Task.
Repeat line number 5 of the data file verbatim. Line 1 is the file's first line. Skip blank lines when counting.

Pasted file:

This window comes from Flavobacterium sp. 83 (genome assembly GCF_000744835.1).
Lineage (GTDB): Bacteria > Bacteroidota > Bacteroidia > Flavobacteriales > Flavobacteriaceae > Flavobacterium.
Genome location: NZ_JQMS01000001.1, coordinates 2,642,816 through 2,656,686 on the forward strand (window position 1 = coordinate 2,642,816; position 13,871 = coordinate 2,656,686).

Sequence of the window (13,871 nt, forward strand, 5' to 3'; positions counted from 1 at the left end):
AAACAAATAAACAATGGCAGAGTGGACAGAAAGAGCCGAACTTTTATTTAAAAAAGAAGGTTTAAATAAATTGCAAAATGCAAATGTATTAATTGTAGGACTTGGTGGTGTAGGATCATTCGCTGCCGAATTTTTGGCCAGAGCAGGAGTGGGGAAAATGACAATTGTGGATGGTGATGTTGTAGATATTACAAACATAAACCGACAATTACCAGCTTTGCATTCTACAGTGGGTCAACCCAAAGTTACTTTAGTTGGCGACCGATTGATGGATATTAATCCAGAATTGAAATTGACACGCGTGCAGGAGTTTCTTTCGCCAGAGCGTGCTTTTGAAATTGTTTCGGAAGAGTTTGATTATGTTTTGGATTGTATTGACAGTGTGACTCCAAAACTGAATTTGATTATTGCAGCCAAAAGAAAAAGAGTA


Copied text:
AAACAAATAAACAATGGCAGAGTGGACAGAAAGAGCCGAACTTTTATTTAAAAAAGAAGGTTTAAATAAATTGCAAAATGCAAATGTATTAATTGTAGGACTTGGTGGTGTAGGATCATTCGCTGCCGAATTTTTGGCCAGAGCAGGAGTGGGGAAAATGACAATTGTGGATGGTGATGTTGTAGATATTACAAACATAAACCGACAATTACCAGCTTTGCATTCTACAGTGGGTCAACCCAAAGTTACTTTAGTTGGCGACCGATTGATGGATATTAATCCAGAATTGAAATTGACACGCGTGCAGGAGTTTCTTTCGCCAGAGCGTGCTTTTGAAATTGTTTCGGAAGAGTTTGATTATGTTTTGGATTGTATTGACAGTGTGACTCCAAAACTGAATTTGATTATTGCAGCCAAAAGAAAAAGAGTA